• Some of the factors used in determining RVUs are determined by survey—for instance, for the time component of RVUs, doctors are surveyed on how much time they spend on a procedure. In effect, this is like asking them if they’d like to be paid more.
  • RUC reps will use their best paying procedures as a yardstick to boost other procedures.
  • Medicare sets a legal cap to physician payments, so specialties have to negotiate among themselves for adjustments to compensation. If one specialty wins, another has to lose. The author argues that specialties with less political and aggressive reps, like pathology, get less favorable treatment at RUC.

The RUC minutes and votes are public, as shown here.

(Shortform note: Once set, these RVUs have systemic national implications, nudging doctors toward performing the higher compensated procedures.

If this system behaves like a typical economic system, perverse incentives are likely at play here. Imagine how a new medical device might be adopted. 

  • Device manufacturers game the metrics to get higher RVUs for new procedures, pushing more complicated procedures that need more training and longer procedure times.
  • Manufacturers then influence doctors into supporting their device through sales meetings and discounts.
  • Doctors push for higher RVUs at the RUC meeting. 
  • Higher RVUs get more doctors on board, which get more patients on board. 
  • Over time, the procedure becomes entrenched, despite evidence of no advantage in patient outcomes.

The AMA also earns directly from being in charge of the RVU system. They have copyrighted the billing CPT codes and charge license fees to anyone wishing to associate RVU values with CPT codes. This earns them $70 million a year!)

What to Do About Doctors’ Bills

  • Ask questions about what the care will cost you, before you make your decision.
  • Questions to ask a new doctor
    • Is the practice a surgery center or owned by a hospital? Will facility fees be charged?
    • Will you refer me only to providers in my insurance network?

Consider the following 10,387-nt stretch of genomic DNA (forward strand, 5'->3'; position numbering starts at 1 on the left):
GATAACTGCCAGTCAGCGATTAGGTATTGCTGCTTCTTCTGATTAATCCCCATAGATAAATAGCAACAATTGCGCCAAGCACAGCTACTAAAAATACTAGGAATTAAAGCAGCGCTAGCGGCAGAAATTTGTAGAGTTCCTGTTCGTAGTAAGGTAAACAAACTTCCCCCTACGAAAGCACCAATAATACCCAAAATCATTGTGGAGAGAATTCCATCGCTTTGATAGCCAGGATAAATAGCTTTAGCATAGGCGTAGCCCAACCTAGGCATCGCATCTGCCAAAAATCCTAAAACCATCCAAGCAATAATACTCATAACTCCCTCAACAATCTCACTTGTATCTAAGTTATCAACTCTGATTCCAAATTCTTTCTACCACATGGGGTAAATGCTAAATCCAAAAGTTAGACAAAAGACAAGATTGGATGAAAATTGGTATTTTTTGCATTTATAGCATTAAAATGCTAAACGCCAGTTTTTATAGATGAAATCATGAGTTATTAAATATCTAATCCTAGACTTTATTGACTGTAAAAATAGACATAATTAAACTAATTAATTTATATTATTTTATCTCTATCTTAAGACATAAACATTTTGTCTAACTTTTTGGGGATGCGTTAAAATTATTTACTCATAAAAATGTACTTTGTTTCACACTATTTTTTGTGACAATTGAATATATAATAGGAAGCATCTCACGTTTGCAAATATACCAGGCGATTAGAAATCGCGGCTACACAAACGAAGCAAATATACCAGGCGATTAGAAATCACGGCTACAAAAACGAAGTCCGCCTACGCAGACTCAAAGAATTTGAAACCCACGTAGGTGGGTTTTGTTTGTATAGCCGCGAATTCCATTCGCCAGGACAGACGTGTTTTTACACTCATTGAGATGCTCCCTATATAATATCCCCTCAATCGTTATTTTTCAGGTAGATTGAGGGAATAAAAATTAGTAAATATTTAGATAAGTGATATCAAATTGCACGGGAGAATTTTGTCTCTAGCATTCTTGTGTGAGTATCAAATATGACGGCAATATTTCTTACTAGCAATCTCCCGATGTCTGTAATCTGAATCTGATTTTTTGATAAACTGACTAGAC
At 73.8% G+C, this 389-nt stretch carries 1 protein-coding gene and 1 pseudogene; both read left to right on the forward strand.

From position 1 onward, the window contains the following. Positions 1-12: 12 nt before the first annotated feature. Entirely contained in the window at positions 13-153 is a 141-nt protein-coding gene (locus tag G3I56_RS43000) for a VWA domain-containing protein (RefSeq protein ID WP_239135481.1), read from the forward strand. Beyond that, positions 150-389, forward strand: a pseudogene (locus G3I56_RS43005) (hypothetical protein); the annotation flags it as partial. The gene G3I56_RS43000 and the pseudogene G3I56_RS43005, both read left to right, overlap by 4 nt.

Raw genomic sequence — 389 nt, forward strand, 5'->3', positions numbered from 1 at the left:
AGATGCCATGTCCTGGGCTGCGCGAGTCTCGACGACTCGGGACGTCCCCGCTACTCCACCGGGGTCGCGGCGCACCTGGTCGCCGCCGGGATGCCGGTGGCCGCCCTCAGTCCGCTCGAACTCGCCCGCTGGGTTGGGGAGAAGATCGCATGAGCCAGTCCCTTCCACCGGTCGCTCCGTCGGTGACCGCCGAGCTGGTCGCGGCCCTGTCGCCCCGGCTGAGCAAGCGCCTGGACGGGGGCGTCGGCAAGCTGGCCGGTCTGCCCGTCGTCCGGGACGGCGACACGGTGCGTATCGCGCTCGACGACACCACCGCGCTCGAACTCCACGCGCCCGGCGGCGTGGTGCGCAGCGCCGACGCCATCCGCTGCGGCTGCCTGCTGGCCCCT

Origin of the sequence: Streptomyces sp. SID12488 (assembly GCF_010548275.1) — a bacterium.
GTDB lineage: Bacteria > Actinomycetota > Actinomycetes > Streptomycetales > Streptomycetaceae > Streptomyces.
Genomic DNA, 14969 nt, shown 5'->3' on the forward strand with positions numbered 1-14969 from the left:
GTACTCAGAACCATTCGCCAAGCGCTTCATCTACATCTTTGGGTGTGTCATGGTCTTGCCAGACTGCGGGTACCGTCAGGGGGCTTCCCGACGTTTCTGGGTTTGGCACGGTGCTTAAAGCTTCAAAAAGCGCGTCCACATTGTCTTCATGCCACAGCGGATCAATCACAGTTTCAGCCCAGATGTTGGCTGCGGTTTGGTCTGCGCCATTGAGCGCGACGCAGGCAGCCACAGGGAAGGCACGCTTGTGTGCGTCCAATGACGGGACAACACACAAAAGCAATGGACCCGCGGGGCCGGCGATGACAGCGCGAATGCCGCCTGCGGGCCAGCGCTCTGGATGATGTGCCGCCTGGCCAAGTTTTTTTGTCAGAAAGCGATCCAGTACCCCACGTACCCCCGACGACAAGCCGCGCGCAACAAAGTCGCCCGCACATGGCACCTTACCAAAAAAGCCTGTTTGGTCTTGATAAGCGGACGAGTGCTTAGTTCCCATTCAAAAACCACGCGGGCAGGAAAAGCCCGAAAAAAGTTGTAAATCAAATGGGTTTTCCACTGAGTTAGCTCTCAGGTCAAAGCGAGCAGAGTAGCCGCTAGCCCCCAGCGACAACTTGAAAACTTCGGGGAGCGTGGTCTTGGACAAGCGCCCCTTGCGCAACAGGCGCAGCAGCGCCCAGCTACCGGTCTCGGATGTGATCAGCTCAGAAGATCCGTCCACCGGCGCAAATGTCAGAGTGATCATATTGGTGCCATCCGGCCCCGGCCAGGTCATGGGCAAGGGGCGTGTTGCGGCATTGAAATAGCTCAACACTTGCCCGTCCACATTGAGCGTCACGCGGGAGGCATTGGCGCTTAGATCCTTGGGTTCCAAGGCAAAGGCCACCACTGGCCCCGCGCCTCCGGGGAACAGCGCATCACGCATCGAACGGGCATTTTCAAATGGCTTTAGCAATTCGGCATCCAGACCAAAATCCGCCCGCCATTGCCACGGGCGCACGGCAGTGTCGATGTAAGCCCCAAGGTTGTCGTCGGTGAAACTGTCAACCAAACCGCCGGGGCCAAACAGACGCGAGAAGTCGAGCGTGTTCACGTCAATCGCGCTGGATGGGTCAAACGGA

• Can you send my testing to an in-network lab?
    • What extra fees are there? Phone calls, annual fees?
    • Will you see me in the hospital if I’m hospitalized? Can I reach you on weekends?
  • Questions to ask during a visit
    • How much will this treatment cost? Then when you get home, search online for a ballpark range for your local area.
    • How will this test/exam/surgery change my treatment?
      • If there’s no reasonable justification, pass on treatment.
    • Where will this test/exam/surgery be performed, and how does that affect the price?
      • Are you an owner of the place you’re referring me to?
    • Are there cheaper alternatives that are equally good?
    • Who else will be involved in treatment? Will I get a separate bill from another provider?
    • If you find a surprisingly high price in your research, tell your doctor. She may not have known.
  • Wait before getting treatment.
    • Many symptoms resolve themselves.
    • Unnecessary scans and tests get insignificant findings that might prompt unnecessary care.
      • MRIs of middle-aged people can show bulging disks even if the patient feels no back pain. These don’t require treatment, but many get worried and do opt for unnecessary treatment.

Systemic Changes to Demand

  • Demand more transparent pricing before care
    • When given the choice between two differently priced treatments, most patients choose the cheaper one, even if insurance covers both. 
    • Doctors need to see prices when placing orders—this will make them avoid unnecessary tests and find alternatives for overpriced treatments. Hospitals should release their master list of prices to staff.
    • Providers and insurers contractually cover their negotiated rates under a non-disclosure agreement. Some states have declared these illegal.
  • Reform malpractice lawsuits
    • 80% of doctors will be named in a malpractice lawsuit by the time they become 60 years old.
    • Place limits on noneconomic damages.
      • In California, there is a $250k limit for indirect damages like emotional suffering.
    • Encourage arbitration instead of lawsuits. This will decrease time to payment and legal fees for both sides.
    • Offer warranties and guarantees for treatments. Some surgery centers guarantee care of complications with no additional charge.
  • Medical education
    • Finance medical school to deter doctors from feeling like economic victims, which leads to overbilling for the sake of compensation.
    • Give loan forgiveness for doctors who enter low-paying specialties or work in underserved areas.
Why Is Healthcare So Expensive in the U.S.?

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Like what you just read? Read the rest of the world's best book summary and analysis of Elisabeth Rosenthal's "An American Sickness" at Shortform .

Here's what you'll find in our full An American Sickness summary :

  • How U.S. healthcare got to the state it's in today
  • Why it's so difficult to make any changes to the healthcare system
  • What you can do to lower your personal healthcare costs

Darya Sinusoid

Darya’s love for reading started with fantasy novels (The LOTR trilogy is still her all-time-favorite). Growing up, however, she found herself transitioning to non-fiction, psychological, and self-help books. She has a degree in Psychology and a deep passion for the subject. She likes reading research-informed books that distill the workings of the human brain/mind/consciousness and thinking of ways to apply the insights to her own life. Some of her favorites include Thinking, Fast and Slow, How We Decide, and The Wisdom of the Enneagram.